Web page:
- Faculty training (47 percent); and
- Student engagement measures (41 percent).
My note: Bryan Alexnader finished his blog entry with this q/n: I wonder if that holds true across other LMS tools (Moodle, Sakai, Canvas, etc).
more on use of LMS in education:
Blackboard Learn Gets Dropbox Integration
By David Nagel 10/25/2016
Announced at the Educause 2016 conference, Blackboard Learn users will now be able to collaborate on documents using the cloud sharing platform Dropbox.
My note: BB is only catching up with Google, which has Google Drive (~ Dropbox) and Google Classroom (~ BB). It doesn’t matter how much hype BB is trying to produce, the fact is that BB is behind.
D2L is even farther behind, without an integration of any video tool. Google has Google Hangouts and BB purchased several video conferencing tools until it got “the right one.”
D2L announce in 2010 an integration with Skype but it has not happened. Now, D2L will be double behind without integration of a cloud-based file space.
more on LMS in this IMS blog:
Please excuse duplication but I’m trying to get this to as many people as possible.
There are two courses in the M1/M2 years in our medical college that are extraordinarily large. In many schools it’s called the “Doctoring” course. Our university uses Blackboard as our LMS, but as there is no real search mechanism in Blackboard, the content is hard to organize and locate. I’ve been trying to think of good options for this type of course and have come up with iTunesU and Moodle with search installed and turned on.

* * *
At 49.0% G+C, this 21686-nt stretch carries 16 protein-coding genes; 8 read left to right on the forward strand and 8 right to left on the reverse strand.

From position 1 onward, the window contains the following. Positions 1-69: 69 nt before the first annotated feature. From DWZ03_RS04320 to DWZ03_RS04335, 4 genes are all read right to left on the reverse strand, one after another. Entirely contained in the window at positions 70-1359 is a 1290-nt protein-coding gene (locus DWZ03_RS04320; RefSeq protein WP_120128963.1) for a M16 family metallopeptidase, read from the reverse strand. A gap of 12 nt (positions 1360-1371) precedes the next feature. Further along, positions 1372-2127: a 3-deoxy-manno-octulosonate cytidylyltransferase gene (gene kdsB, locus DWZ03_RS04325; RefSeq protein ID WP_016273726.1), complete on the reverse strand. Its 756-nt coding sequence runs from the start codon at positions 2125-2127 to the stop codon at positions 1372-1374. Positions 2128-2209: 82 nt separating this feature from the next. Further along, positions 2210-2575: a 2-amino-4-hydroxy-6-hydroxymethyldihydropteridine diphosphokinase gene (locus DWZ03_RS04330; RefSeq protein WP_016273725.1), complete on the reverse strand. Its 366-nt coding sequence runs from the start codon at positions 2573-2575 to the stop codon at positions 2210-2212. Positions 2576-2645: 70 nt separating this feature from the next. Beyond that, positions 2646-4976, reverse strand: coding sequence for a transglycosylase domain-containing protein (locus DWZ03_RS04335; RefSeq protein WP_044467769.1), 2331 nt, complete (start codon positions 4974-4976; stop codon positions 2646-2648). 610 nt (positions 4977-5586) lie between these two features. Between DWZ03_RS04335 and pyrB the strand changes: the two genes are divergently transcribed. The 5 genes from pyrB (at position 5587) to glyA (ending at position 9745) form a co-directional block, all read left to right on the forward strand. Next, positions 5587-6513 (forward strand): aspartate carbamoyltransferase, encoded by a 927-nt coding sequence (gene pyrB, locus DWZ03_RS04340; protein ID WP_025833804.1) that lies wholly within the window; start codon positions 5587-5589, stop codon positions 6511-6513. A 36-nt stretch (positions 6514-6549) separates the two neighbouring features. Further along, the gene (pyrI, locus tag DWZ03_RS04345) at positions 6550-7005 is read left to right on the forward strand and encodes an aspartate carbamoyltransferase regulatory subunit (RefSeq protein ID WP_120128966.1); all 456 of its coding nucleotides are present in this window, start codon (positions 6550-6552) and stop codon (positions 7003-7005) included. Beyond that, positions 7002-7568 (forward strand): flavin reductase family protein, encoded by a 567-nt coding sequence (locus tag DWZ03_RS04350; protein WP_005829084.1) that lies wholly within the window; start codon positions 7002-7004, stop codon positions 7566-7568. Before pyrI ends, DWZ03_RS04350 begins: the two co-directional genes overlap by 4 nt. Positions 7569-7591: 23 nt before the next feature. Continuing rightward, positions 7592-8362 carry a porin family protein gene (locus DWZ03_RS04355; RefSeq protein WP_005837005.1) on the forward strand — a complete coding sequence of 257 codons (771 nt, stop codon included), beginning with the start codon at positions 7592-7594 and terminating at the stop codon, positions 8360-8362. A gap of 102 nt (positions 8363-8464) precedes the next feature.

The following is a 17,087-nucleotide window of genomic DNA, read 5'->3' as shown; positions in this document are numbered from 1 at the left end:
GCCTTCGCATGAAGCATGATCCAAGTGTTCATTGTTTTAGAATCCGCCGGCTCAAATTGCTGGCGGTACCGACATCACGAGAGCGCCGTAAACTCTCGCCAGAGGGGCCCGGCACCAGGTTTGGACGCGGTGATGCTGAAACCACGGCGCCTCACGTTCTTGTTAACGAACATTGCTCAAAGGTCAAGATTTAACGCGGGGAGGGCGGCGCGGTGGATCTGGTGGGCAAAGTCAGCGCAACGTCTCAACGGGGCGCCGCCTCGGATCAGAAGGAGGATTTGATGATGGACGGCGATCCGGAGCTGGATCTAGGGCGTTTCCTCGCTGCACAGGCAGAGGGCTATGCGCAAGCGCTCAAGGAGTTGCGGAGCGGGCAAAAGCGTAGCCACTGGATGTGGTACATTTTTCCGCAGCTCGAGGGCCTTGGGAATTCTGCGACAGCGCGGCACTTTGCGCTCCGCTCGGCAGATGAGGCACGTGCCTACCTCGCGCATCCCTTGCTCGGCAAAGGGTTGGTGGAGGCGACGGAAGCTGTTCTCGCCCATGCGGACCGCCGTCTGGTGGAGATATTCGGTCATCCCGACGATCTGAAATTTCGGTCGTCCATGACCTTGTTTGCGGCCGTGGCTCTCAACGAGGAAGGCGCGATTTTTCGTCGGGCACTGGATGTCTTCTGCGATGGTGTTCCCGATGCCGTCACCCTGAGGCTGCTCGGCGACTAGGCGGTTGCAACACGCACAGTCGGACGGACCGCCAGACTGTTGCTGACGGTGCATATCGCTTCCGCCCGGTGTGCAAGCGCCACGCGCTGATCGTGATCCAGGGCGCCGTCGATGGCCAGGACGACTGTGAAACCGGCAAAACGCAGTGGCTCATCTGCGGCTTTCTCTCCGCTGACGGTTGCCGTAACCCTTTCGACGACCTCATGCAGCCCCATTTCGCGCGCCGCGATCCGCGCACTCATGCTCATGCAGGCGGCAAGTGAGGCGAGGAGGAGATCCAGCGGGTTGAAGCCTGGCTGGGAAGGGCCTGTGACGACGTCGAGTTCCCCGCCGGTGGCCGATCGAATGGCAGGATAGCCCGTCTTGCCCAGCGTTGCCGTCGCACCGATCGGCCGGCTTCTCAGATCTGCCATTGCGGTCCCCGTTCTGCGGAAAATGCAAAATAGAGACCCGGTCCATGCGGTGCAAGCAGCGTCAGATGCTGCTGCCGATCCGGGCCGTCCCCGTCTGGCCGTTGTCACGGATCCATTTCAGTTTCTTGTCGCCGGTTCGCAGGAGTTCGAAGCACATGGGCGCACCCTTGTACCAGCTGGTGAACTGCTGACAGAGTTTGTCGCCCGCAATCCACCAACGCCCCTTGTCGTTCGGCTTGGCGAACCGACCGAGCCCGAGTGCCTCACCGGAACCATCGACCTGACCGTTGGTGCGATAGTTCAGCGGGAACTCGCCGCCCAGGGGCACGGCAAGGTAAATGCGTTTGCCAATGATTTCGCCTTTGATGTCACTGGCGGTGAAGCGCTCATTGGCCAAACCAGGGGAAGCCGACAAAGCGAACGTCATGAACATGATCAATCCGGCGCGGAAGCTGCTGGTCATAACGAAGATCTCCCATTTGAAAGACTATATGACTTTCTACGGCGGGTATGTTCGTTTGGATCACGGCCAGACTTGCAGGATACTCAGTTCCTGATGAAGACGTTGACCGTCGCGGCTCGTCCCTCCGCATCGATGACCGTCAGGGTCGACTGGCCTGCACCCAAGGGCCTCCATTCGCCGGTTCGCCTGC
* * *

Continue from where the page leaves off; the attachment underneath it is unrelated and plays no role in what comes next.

Do any of you have other options you might recommend?
Max Anderson, MLIS
Instructional Designer, Undergraduate Medical Education
UIC College of Medicine
150 College of Medicine West
1819 W. Polk St. (M/C 785)
Chicago, IL 60612-7332
UGME Website: http://chicago.medicine.uic.edu/ugme
On Wed, Mar 26, 2014 at 10:57 PM, matinga ragatz <firstname.lastname@example.org> wrote:
Google Course Builder is free but you do need a bit of html/coding knowledge to get things looking right.
Post an update when you find your solution!
Docebo? It is really daunting for online teaching, got me frustrated, but very good for your needs. Or you could Just put them on GDrive in folders and link them to any website (or LMS) that has an embedded discussion forum (G Groups, any LMS Discussion forum).
Edtech and TESOL, M.A.
Educational Technology Specialist and Head of English Department
Google Apps and Moodle Administrator (http://www.learn.djis.edu.sa )
We’re at a curious point in the hype cycle of educational innovation, where the hottest concept of the past year–Massive Open Online Courses, or MOOCs–is simultaneously being discovered by the mainstream media, even as the education-focused press is declaring them dead. “More Proof MOOCs are Hot,” and “MOOCs Embraced By Top Universities,” said the Wall Street Journal and USA Today last week upon the announcement that Coursera had received a $43 million round of funding to expand its offerings;